October 25th, 2002 | Published in Uncategorized
I suspect the Trotts are all over the place because they produce Movable Type and have a lot of users. But in honor of my interest in their software, and because this is the first interview with one of them I’ve seen, I’m tossing up a link to South by Southwest’s interview with Mena Trott.
I think that there will be some sort of fork between weblogging and personal publishing. At this moment, these two terms are rather synonymous; in the next few years, we’re going to see a focus on microcontent provided by the individual and an emphasis on the tools that will allow us to create and access such content.
I read that as a comment on the underlying fadishness of blogging as a form. Someone who posts a link and a snark or two isn’t a micropublisher: he’s a guy with an opinion and easy means to post it somewhere. There are some interesting people doing and saying interesting things, and hopefully they’ll rise to the top as the fad fades and the clutter washes out. In the Linux “web space,” the same thing happens all the time, in ever-shrinking cycles, as micropublishers make a name on a scoop or two then fade away as their enthusiasm (and ability to turn a buck) flag. I watched two or three generations of these sites over a few years. Saying it’s a sad thing to watch a site come and go is sort of like saying it’s a sad thing to watch a tree get leaves and lose them: it’s part of a cycle. The only thing that’s sad is that I can’t tell my browser these sites have an “expiration date,” so the abandoned vanity site running on a server in some guy’s bedroom can quietly slip from my bookmarks within a month of him getting bored and forgetting it’s there.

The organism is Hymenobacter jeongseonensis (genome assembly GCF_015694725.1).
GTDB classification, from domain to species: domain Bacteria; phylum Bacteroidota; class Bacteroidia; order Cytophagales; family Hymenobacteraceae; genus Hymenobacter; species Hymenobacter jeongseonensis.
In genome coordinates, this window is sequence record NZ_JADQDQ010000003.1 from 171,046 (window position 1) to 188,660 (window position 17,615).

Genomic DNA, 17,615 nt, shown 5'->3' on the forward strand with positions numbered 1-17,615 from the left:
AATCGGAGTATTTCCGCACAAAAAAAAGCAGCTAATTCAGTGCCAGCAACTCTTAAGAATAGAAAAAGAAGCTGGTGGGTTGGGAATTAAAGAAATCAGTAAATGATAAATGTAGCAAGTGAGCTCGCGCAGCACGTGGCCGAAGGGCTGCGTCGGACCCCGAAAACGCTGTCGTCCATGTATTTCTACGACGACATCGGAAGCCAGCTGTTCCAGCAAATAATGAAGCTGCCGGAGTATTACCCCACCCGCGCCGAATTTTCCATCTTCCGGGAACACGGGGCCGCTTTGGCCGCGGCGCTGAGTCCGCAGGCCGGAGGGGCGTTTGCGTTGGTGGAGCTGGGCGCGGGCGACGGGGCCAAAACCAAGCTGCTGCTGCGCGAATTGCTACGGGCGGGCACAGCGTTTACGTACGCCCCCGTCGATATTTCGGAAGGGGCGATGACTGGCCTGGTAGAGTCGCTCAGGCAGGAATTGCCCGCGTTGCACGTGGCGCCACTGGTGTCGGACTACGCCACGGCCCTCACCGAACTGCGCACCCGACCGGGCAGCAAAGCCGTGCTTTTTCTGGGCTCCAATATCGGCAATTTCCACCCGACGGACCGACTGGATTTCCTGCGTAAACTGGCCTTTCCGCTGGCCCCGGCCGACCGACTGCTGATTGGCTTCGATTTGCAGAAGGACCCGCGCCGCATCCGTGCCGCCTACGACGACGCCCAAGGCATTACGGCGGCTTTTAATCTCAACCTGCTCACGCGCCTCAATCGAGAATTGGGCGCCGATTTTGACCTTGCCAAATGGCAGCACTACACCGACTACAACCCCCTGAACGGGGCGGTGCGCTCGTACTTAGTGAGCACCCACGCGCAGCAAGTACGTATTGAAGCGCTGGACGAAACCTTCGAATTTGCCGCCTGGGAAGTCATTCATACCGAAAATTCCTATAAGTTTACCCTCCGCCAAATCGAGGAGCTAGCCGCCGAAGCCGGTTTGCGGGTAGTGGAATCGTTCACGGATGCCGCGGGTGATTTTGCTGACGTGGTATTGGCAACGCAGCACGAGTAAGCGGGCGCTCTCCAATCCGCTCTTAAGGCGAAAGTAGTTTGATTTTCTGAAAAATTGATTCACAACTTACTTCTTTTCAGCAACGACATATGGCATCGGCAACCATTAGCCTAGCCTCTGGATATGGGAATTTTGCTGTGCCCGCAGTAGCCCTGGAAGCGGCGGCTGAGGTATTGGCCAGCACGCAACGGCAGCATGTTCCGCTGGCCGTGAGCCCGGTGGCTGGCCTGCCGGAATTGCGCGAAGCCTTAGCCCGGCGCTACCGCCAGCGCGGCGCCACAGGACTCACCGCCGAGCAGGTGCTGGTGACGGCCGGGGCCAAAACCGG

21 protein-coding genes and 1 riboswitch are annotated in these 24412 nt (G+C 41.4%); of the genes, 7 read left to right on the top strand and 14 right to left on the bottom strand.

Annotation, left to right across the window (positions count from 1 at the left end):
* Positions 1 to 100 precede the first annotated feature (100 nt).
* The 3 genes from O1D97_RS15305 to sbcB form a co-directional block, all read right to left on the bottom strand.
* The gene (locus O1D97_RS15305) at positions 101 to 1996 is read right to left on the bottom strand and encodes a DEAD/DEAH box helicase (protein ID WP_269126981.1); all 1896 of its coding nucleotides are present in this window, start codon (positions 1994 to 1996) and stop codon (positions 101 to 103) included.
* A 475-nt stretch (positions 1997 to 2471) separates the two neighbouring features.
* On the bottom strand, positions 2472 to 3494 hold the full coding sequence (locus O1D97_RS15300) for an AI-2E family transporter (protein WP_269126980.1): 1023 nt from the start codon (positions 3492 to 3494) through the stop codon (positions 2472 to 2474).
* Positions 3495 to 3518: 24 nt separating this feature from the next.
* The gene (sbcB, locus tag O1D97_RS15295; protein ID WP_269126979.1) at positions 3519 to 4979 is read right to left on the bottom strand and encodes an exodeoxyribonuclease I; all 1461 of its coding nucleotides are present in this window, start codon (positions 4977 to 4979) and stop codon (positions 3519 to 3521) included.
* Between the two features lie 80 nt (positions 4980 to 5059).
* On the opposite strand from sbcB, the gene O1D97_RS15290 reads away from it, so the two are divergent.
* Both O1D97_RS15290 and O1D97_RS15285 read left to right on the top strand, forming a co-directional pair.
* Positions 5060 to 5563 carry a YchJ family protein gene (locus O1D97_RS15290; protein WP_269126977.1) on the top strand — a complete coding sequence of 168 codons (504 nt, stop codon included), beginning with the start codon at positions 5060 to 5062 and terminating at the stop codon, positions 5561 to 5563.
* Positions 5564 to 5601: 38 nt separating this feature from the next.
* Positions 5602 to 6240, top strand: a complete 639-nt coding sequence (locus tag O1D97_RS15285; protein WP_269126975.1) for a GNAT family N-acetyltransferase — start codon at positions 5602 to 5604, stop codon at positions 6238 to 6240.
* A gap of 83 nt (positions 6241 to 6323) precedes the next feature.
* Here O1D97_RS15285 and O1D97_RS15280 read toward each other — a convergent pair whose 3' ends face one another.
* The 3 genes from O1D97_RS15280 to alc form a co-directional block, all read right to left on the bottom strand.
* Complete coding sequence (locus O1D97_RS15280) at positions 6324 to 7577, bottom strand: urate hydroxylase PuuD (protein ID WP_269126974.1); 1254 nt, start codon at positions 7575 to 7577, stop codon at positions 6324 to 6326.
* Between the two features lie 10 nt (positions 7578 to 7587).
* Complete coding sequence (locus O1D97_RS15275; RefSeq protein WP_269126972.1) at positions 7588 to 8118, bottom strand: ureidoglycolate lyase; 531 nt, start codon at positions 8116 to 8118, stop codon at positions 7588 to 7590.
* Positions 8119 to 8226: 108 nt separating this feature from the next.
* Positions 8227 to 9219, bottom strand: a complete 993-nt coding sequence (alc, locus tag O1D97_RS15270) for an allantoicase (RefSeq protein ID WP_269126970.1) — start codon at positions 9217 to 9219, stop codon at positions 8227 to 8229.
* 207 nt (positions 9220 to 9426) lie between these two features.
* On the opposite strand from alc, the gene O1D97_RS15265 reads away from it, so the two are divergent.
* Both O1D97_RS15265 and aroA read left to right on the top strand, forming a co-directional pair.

As a sidebar, Andrew Sullivan laments the profitlessness of his ‘blog as anything other than a loss-leader for his (shoddy) opinionating. He’s at least getting around to admitting that he and Glenn Reynolds aren’t exactly the poor, sad, disenfranchised media orphans their continual breast-tearing to the contrary implies. People with a regular column on Salon and talking head appearances on Fox News don’t get to call themselves “little guys” anymore.